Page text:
Thursday, March 02, 2006

Who's in the mood for some sweentess? Some sugary, syrupy, tooth-melting sweetness? Me too. Look out, folks, 4 out of 5 dentists recommend skipping this blog post.

So, as you may recall, I spent the weekend in a condo in Lake Tahoe with my daughter, my wife, a friend, and her son. This was the first time our family had gone on a trip with their family.

The friend explained to us early on in the trip that her son, who we'll call Buster, wasn't quite as quiet as Daisy. He had what she referred to as "boy energy". We were somewhat familiar with the concept having heard other parents refer to this difference between the energy and behavior of boys vs girls.

It turned out to be an eye-opening weekend. Now, Buster certainly is a bright and loving child, but he was also definitely a bundle of "boy energy". He constantly sought to test limits and push boundaries. The difference between his behavior and Daisy's behavior was vast.

Now, Daisy sometimes errs on the side of being overly cautious. For example, when she and Buster were in ski school on Saturday they had lunch with the other kids in the cafeteria. I was discretely standing off to the side (watching her not eat peanuts). At one point during the lunch hour, a ski school employee turned on a video in the corner of the room. As soon as Buster finished his hot dog, he popped out of his chair and wandered over to the TV side of the room. Slowly, all the kids at Daisy's table made the same migration. Eventually, Daisy was the last person sitting there. Why did she remain seated? Because no one had told her she was excused.

Finally, she did go, but it took a while. So, Buster felt free to leave because no one had told him it he couldn't. Daisy, on the other hand, was reluctant to go without someone telling her it was ok.

Ok, in this example, clearly Buster had the right idea. But, after spending 3 days of watching him constantly test the limits of what he could get away with, I have to say that I am IMMENSELY grateful for a child like Daisy. During most of my interactions with Buster, he tried to get away with something.

We walked out of that condo at the end of the weekend and I immediately told Daisy what a great child she was. My love for this kid grew visibily over those 3 days. I've been holding myself back from piling on extra desserts and filling her room with new toys. I look at her anew now, and she seems miraculous to me. I've been overcome with appreciation for her enthusiasm, kindness, and her willingness to listen to her parents. I tell you, I've been staring at all gooey-eyed ever since the weekend. I think I'm beginning to creep her out.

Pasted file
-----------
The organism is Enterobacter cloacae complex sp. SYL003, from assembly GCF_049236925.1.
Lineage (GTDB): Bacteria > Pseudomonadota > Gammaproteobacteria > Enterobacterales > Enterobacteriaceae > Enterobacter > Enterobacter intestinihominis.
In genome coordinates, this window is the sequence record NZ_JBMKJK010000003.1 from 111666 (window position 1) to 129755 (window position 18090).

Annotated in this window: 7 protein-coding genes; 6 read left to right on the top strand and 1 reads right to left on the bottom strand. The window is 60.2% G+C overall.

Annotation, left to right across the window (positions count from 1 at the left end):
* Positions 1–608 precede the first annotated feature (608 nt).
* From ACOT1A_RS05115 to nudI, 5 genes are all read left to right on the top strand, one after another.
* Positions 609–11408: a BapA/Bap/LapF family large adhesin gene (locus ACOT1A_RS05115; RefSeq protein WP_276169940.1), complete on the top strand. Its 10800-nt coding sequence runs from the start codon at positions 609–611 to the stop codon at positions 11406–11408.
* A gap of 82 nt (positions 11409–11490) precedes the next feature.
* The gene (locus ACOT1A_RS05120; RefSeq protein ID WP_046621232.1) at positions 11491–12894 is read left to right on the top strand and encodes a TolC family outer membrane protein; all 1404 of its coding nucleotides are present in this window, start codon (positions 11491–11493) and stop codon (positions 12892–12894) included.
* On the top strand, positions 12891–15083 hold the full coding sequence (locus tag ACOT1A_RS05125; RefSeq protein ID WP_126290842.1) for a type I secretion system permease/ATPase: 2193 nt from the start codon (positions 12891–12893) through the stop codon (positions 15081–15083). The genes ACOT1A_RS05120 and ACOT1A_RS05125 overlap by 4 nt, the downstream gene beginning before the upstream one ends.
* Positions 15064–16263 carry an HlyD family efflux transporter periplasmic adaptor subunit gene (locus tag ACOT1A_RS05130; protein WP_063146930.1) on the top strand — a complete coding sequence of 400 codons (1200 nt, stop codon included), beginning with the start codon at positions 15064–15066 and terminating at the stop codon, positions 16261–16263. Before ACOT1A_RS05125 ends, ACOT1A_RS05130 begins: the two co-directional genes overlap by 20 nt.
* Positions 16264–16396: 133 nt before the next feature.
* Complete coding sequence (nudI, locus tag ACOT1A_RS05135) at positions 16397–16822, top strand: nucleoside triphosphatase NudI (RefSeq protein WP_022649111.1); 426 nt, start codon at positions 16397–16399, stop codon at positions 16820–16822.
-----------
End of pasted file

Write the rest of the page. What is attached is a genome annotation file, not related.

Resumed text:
She just came into my office just now and saw a big stack of Post-Its. Her eyes lit up and she exclaimed, "Oooh! Post-Its!".

Just Post-Its. That's all it took. I'm a lucky man.


zelda1 said...

I am not sure that is a boy versus girl thing. My seven year old grandson is very cautious, because that is how we have raised him. He lived the first four years with me and now lives with his other grandparents. There was an ugly court battle that I lost because truly the battle was between their drunkard son and my drugaddicted daughter and the son won so the other grandparents are raising my older grandson, but they let me see him anytime I want and we call and write and I go to the birthdays and special dinners and when I take him fishing, I call his other grandfather when we catch fish so that he can come and take picutes and take the fish off the hook, unless of course my husband is there and he will take the fish off the hook. That was exhausting, but my point is that my sister has four granddaughters and they are all good kids except granddaughter number two, who has bright red hair, big beautiful frekles, and is about as big as a minute. She pushes the boundries even with her parents standing there shaking their head at her. I have never seen such an obstinate child. She is so sweet but at the same time she can be such a handful. VEry energy draining. So unlike the other children in our family. If there is a puddle of water, Miss Thing as I call her will jump right in the middle, even if she has on her frilley dress and shiny shoes. My grandson will go to the edge and look, but he doesn't want to get his shoes muddy, he might ask if he can take his shoes off and play in the water like his cousin, Ms. Redhaired terror, but he won't just go jump in. So caution, I think, can be in both genders. One thing about those border pushing children, they are their own free spirits, I was one, and look how good I turned out to be. Yes!

Mike said...

Zelda1, yeah I agree that the qualities that make Buster draining to raise as a child may end up suiting him VERY well as an adult and in his career.

Janelle Renee said...

I wonder if Daisy is highly independent.

I was the child that would've stayed, too, while thinking, "Great, now I have to join them because I'm sitting here all by myself."

Of course, you know her better than me, but I thought I'd offer my take on it. Either way, she sounds like a wonderful little person!

Mike said...

janelle renée, I wouldn't describe her as an independent child, but I'd totally agree with the wonderful part.

Tasty said...